We use polynomials almost every single day and have no clue that we are doing it. A simple example is a walk to your everyday store. We go in and want to know the price of a carton of eggs, two gallons of milk, and three pounds of good ole’ chop meat. In polynomial language this would be expressed as e + 2m + 3 c. While this may be simple and easy to comprehend there are many careers out there that focus almost entirely on this skill to gauge and predict the possible outcomes of a whole pf different possible scenarios. Polynomials are expressions that have more than two terms. They usually consist of three main parts: constants, exponents (if applicable), and variables. Constants are fixed values like the number 5 or the fraction 1/2 or even negative integers. Exponents, are well, exponents! So the value raised to a power of itself. Variable are usually indicated by letters or symbols. The variable x and y are loved by most.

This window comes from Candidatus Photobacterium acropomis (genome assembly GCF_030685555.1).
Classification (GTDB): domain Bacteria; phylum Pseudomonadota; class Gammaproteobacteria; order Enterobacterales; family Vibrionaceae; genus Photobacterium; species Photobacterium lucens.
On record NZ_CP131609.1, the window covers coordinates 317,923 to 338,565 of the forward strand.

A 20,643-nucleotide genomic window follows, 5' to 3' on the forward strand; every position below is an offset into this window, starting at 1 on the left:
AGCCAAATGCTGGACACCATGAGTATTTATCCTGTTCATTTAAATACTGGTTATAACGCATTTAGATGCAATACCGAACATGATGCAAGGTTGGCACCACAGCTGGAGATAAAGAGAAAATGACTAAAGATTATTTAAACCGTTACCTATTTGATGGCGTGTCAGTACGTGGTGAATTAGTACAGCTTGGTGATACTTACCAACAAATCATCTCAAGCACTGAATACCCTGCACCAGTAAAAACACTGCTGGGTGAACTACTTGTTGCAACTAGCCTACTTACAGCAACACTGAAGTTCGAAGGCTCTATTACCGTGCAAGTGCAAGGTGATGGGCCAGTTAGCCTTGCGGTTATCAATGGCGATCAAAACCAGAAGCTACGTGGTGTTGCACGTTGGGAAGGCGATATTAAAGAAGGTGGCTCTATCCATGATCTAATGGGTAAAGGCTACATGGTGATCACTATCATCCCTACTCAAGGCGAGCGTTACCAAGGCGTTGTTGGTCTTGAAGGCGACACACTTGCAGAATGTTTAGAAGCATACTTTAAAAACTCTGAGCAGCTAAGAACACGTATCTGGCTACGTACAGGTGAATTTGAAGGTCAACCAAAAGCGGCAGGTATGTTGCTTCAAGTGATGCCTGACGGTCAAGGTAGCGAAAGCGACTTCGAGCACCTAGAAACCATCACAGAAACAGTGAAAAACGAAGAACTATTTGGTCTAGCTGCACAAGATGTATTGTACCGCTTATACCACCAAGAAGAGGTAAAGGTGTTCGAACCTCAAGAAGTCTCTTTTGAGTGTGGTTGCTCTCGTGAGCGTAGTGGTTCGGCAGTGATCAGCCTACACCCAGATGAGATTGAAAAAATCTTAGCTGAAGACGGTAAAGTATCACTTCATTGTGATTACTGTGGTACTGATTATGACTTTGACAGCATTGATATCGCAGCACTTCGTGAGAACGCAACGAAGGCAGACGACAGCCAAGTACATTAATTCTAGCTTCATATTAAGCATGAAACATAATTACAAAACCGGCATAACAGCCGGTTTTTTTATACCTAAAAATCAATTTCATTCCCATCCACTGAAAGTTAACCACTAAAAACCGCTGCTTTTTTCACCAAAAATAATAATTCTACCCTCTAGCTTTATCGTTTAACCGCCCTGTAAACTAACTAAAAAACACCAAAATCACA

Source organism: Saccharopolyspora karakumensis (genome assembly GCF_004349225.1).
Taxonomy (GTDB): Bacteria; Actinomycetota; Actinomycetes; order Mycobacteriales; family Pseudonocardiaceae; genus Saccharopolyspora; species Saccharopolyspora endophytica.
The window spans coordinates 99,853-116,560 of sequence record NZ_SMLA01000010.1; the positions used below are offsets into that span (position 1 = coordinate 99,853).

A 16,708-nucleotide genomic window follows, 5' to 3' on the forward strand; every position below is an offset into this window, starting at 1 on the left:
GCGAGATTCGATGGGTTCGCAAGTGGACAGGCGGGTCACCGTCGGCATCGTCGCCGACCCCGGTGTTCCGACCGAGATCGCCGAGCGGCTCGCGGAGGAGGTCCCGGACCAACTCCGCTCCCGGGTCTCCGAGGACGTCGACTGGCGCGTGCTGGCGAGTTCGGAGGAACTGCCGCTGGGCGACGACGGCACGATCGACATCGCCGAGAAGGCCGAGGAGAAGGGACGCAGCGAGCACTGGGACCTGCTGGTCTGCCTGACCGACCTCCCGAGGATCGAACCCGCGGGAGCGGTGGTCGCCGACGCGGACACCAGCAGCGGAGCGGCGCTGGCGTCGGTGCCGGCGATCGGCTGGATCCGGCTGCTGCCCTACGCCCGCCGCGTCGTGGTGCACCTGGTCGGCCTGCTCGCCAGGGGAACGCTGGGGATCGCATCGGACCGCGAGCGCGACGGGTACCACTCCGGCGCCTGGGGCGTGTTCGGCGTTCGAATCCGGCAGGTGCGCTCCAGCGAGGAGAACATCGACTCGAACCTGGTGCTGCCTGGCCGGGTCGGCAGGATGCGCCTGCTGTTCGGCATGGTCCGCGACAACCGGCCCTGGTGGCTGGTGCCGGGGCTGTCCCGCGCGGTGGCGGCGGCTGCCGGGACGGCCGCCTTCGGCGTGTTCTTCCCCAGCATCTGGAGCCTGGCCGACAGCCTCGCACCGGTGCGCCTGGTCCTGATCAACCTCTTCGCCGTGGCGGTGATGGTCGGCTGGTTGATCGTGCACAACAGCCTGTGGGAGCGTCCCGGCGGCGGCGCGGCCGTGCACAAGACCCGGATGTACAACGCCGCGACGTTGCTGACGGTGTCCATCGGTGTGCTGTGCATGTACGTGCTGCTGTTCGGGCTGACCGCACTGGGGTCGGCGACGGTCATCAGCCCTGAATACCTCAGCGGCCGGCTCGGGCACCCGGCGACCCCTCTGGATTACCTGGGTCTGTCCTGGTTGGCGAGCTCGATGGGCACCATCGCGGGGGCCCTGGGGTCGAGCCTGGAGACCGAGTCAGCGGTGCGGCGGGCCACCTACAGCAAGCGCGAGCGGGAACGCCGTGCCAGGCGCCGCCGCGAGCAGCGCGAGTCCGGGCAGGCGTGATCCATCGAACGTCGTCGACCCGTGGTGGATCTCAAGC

Polynomials are usually bane of most Algebra student's existence, but when are polynomials ever valuable outside of the math classroom. Polynomials are used to describe the path and method most things travel. Ever ride a roller coaster? The safety and standards of all roller are described and evaluated using polynomials. When working on curbing traffic and automobile congestion, polynomials often come into play. Have you ever wanted to own your own Dunkin Donuts or McDonald’s? You will need to prove to those organizations that you have a picked a location that has plenty of paying customers. Guess how? You guessed it! This humongous succession of worksheets and lesson with help your students understand how to process basic operations with polynomials as well as how to factor them in the proper medium. We will also explore how to model their movements and executions within word problems and math problems based on a story of some kind.